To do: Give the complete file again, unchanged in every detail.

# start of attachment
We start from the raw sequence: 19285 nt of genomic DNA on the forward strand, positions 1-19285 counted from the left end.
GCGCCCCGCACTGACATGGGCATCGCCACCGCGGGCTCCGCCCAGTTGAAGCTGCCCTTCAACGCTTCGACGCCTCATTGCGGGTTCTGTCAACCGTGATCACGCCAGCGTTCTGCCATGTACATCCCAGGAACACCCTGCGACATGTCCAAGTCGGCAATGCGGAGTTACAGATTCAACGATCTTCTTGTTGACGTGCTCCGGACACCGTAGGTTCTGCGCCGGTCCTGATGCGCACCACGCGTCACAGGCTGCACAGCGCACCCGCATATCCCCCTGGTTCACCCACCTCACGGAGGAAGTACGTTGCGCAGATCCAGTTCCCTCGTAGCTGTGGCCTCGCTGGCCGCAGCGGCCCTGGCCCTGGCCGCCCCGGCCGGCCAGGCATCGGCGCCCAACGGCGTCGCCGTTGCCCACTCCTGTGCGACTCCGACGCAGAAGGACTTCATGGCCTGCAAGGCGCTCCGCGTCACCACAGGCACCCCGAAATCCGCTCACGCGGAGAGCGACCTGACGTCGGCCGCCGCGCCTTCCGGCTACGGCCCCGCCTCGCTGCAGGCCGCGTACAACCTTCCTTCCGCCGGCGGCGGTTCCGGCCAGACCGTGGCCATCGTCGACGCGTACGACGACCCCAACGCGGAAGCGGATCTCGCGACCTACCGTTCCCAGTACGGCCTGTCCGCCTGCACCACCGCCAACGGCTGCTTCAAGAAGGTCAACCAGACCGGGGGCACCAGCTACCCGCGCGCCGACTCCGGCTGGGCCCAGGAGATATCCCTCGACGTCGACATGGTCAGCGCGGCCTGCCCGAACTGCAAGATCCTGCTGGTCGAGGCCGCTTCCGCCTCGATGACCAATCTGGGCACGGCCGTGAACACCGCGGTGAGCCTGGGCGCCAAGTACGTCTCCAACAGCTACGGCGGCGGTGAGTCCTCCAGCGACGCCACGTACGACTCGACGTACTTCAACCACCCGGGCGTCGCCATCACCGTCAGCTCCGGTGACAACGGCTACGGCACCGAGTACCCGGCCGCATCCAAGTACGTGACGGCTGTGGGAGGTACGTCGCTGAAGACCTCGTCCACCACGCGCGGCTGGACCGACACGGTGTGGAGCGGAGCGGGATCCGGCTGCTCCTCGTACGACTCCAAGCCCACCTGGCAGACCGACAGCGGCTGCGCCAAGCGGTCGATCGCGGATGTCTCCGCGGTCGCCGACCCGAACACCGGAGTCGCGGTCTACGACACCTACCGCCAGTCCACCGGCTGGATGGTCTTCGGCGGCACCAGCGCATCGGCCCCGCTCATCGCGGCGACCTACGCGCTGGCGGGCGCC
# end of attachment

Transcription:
We start from the raw sequence: 19285 nt of genomic DNA on the forward strand, positions 1-19285 counted from the left end.
GCGCCCCGCACTGACATGGGCATCGCCACCGCGGGCTCCGCCCAGTTGAAGCTGCCCTTCAACGCTTCGACGCCTCATTGCGGGTTCTGTCAACCGTGATCACGCCAGCGTTCTGCCATGTACATCCCAGGAACACCCTGCGACATGTCCAAGTCGGCAATGCGGAGTTACAGATTCAACGATCTTCTTGTTGACGTGCTCCGGACACCGTAGGTTCTGCGCCGGTCCTGATGCGCACCACGCGTCACAGGCTGCACAGCGCACCCGCATATCCCCCTGGTTCACCCACCTCACGGAGGAAGTACGTTGCGCAGATCCAGTTCCCTCGTAGCTGTGGCCTCGCTGGCCGCAGCGGCCCTGGCCCTGGCCGCCCCGGCCGGCCAGGCATCGGCGCCCAACGGCGTCGCCGTTGCCCACTCCTGTGCGACTCCGACGCAGAAGGACTTCATGGCCTGCAAGGCGCTCCGCGTCACCACAGGCACCCCGAAATCCGCTCACGCGGAGAGCGACCTGACGTCGGCCGCCGCGCCTTCCGGCTACGGCCCCGCCTCGCTGCAGGCCGCGTACAACCTTCCTTCCGCCGGCGGCGGTTCCGGCCAGACCGTGGCCATCGTCGACGCGTACGACGACCCCAACGCGGAAGCGGATCTCGCGACCTACCGTTCCCAGTACGGCCTGTCCGCCTGCACCACCGCCAACGGCTGCTTCAAGAAGGTCAACCAGACCGGGGGCACCAGCTACCCGCGCGCCGACTCCGGCTGGGCCCAGGAGATATCCCTCGACGTCGACATGGTCAGCGCGGCCTGCCCGAACTGCAAGATCCTGCTGGTCGAGGCCGCTTCCGCCTCGATGACCAATCTGGGCACGGCCGTGAACACCGCGGTGAGCCTGGGCGCCAAGTACGTCTCCAACAGCTACGGCGGCGGTGAGTCCTCCAGCGACGCCACGTACGACTCGACGTACTTCAACCACCCGGGCGTCGCCATCACCGTCAGCTCCGGTGACAACGGCTACGGCACCGAGTACCCGGCCGCATCCAAGTACGTGACGGCTGTGGGAGGTACGTCGCTGAAGACCTCGTCCACCACGCGCGGCTGGACCGACACGGTGTGGAGCGGAGCGGGATCCGGCTGCTCCTCGTACGACTCCAAGCCCACCTGGCAGACCGACAGCGGCTGCGCCAAGCGGTCGATCGCGGATGTCTCCGCGGTCGCCGACCCGAACACCGGAGTCGCGGTCTACGACACCTACCGCCAGTCCACCGGCTGGATGGTCTTCGGCGGCACCAGCGCATCGGCCCCGCTCATCGCGGCGACCTACGCGCTGGCGGGCGCC